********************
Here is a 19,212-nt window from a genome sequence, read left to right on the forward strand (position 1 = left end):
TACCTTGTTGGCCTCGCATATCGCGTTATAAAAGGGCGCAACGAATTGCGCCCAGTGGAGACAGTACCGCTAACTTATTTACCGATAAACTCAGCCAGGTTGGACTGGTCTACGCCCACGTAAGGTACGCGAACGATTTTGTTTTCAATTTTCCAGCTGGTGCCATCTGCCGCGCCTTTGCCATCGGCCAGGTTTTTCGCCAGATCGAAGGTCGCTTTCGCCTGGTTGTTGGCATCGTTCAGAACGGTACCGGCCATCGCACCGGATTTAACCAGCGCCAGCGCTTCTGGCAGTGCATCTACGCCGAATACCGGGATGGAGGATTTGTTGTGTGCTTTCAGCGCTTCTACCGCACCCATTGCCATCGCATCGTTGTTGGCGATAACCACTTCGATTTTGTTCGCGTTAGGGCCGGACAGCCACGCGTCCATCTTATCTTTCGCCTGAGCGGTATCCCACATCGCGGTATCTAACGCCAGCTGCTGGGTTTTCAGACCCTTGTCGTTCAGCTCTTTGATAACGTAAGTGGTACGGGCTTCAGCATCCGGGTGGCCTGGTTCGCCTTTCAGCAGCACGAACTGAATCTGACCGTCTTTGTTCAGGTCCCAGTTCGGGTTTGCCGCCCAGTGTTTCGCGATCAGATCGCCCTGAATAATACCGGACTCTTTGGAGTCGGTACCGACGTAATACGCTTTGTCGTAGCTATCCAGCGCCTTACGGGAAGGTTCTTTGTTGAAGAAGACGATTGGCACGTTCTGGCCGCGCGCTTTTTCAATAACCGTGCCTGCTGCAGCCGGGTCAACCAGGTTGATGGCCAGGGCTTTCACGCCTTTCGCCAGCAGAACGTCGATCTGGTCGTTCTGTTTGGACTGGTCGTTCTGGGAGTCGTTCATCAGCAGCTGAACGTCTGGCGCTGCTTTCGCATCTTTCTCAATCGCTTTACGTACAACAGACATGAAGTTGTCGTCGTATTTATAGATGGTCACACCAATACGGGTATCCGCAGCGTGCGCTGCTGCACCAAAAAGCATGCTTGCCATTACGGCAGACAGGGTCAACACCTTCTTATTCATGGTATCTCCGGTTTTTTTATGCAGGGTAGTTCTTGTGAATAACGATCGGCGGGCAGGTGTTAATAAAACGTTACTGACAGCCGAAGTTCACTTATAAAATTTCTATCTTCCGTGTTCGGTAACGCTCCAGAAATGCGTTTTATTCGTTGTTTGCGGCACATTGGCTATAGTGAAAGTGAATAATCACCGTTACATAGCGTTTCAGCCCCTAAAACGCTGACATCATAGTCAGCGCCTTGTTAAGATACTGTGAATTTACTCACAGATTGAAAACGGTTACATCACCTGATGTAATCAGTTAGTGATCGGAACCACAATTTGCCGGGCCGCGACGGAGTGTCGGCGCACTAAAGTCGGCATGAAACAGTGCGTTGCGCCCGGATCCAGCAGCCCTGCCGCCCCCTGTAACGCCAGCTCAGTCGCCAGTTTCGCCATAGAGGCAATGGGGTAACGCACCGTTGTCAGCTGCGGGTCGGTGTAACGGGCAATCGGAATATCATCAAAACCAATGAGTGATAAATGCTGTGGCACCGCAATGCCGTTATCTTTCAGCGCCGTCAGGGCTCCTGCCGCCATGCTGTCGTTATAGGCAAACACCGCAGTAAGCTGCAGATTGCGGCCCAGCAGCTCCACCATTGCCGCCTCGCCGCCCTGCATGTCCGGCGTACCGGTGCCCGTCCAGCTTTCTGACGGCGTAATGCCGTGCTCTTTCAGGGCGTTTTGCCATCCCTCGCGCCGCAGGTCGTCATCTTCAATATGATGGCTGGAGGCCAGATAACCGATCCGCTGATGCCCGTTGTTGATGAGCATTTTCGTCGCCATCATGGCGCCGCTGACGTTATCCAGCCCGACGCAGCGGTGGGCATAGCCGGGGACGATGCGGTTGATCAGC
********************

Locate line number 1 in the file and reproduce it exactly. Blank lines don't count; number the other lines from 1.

Here is a 19,212-nt window from a genome sequence, read left to right on the forward strand (position 1 = left end):